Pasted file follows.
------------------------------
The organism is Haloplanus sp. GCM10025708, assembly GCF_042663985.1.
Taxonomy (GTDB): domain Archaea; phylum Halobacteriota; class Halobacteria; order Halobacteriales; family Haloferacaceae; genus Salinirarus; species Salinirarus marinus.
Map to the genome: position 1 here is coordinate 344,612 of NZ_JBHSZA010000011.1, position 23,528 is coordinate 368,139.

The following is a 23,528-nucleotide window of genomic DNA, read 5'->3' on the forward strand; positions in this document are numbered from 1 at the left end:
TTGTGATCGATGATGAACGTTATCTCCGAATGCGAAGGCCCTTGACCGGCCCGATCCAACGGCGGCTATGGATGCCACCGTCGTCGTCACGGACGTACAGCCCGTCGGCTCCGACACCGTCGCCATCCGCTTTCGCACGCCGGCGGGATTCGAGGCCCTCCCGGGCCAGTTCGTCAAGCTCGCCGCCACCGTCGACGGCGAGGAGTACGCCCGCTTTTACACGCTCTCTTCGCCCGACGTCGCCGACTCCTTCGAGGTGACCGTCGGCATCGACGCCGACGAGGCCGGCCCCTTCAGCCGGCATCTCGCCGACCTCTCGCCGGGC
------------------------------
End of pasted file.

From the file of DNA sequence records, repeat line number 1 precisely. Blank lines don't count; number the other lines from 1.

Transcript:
The organism is Haloplanus sp. GCM10025708, assembly GCF_042663985.1.